WHAT'S WRONG WITH SOFT DRINKS ?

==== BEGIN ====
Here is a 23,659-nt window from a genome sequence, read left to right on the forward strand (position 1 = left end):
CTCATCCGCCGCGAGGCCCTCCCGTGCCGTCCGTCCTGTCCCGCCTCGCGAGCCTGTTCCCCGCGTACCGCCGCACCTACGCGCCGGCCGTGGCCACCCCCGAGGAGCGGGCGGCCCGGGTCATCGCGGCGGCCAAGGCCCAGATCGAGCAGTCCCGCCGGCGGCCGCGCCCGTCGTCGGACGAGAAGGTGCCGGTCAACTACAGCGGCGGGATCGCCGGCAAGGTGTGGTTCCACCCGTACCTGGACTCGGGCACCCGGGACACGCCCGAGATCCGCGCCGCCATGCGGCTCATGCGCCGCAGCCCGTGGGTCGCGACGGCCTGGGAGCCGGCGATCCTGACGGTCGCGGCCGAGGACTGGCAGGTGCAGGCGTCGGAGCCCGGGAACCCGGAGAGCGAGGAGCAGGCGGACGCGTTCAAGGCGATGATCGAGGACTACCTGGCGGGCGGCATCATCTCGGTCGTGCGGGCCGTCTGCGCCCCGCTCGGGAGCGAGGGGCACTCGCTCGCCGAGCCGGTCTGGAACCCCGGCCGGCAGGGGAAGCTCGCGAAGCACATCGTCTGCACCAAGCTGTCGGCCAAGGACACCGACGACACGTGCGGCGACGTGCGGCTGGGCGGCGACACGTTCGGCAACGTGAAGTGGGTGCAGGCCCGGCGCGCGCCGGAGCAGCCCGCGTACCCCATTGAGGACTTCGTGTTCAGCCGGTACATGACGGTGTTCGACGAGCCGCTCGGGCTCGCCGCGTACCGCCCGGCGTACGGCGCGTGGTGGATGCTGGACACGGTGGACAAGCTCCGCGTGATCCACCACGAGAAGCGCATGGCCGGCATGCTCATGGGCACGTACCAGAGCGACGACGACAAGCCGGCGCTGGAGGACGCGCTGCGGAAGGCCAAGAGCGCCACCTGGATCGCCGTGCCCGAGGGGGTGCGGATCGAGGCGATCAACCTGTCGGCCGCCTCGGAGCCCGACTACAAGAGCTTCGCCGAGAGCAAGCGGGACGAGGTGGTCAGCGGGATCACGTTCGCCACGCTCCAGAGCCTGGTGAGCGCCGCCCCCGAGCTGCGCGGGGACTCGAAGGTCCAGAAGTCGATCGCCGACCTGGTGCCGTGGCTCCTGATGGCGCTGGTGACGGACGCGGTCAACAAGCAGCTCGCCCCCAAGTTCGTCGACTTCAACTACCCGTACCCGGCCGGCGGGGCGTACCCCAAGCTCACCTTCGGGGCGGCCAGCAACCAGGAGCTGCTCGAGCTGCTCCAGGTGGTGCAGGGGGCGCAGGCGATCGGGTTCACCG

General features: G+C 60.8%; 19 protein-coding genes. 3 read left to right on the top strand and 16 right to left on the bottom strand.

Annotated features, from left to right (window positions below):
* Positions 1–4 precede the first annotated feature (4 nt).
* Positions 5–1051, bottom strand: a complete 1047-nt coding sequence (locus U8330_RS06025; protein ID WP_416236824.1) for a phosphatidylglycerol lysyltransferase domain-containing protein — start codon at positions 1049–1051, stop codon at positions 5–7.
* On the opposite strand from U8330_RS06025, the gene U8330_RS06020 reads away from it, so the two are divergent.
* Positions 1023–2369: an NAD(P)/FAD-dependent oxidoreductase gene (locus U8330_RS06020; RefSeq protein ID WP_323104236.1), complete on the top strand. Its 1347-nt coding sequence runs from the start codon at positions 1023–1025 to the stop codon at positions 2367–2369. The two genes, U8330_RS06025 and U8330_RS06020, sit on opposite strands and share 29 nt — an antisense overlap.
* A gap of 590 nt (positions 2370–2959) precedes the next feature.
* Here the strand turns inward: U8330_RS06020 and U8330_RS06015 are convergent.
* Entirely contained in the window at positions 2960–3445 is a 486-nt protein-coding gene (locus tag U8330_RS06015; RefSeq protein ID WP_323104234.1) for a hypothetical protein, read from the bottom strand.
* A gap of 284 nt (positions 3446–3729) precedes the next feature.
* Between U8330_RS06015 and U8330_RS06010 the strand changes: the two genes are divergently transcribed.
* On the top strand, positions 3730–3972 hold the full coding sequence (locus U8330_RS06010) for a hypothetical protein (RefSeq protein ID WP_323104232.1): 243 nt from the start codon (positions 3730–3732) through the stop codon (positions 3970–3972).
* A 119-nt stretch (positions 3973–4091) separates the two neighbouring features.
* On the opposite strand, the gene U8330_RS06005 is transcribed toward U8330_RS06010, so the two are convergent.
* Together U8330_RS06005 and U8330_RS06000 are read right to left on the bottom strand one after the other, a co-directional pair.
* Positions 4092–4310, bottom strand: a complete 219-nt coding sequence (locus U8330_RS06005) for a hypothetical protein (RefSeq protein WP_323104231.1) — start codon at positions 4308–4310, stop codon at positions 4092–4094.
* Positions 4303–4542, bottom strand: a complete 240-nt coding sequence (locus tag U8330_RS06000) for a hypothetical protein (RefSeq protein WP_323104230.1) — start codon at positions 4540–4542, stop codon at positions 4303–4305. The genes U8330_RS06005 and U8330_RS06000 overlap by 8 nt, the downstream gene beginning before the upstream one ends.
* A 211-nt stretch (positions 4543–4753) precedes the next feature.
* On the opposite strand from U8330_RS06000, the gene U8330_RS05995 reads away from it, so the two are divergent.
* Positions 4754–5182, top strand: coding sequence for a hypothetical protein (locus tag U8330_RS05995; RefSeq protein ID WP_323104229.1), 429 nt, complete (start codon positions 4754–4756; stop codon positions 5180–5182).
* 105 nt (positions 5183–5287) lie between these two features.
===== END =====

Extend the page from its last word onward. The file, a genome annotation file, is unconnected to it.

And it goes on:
So Coca-Cola is now a sparkling beverage instead of a carbonated soft drink and industry associations from Australia to Europe have removed soft drinks from their names in favour of beverages. Even Zenith's own magazine softdrinksworld has been renamed beverage innovation. Imagine the time devoted in boardrooms to these subtleties. Actually, finding the right expression for anything is important. Especially one that encapsulates an entire global industry. This blog will aim to add an informed and balancing comment on great issues such as this, as well as on quirky ones or on general new developments. It will also seek to stimulate wider debate in the hope of finding more satisfactory solutions or leading to better decision making. Well, what's wrong with soft drinks then ? In my view, not much. They're fun, refreshing and affordable. They offer convenience, choice and increasing health benefits. Overall consumption is growing remarkably consistently. There are issues surrounding calories and packaging waste and I hope to address these in the future, but all industries have to adapt to social change. Soft drinks are among the fastest to adjust. To me, the reason why the soft drinks industry is agonising over its name is because it is relatively young, it has never been regulated in the same way as agricultural products or alcohol, its success has brought unaccustomed scrutiny and society has yet to resolve its new perceptions about obesity or the environment. In some media, there is a straight line from soft drinks through sugar to obesity. One of the problems with soft drinks is that the expression means different things in different countries. The United States has had the narrowest definition of carbonated soft drinks. Continental Europe has included still fruit drinks. Zenith has always embraced a wider definition including bottled water, fruit juice and iced teas. In time, the universe may be extended to include drinking yogurts and flavoured milks, as is already the case with ACNielsen research. What of the alternatives ? Non-alcoholic is too negative. Sparkling could include champagne and water. Beverages are commonly associated with hot drinks as well as cold. Liquid refreshment beverages are rather a mouthful. For technical precision, one could decide on something like non-alcoholic non-dairy cold beverages, but that's not exactly media or consumer friendly. I have no problem with trying out new ideas. Sparkling may work. Beverages may do. But personally, I keep coming back to soft drinks as the generic category and carbonated soft drinks as the sparkling sector - as distinct from bottled water or fruit juice or other soft drinks such as still drinks or dilutables. If you have better ideas, I'd be delighted to hear them via firstname.lastname@example.org Richard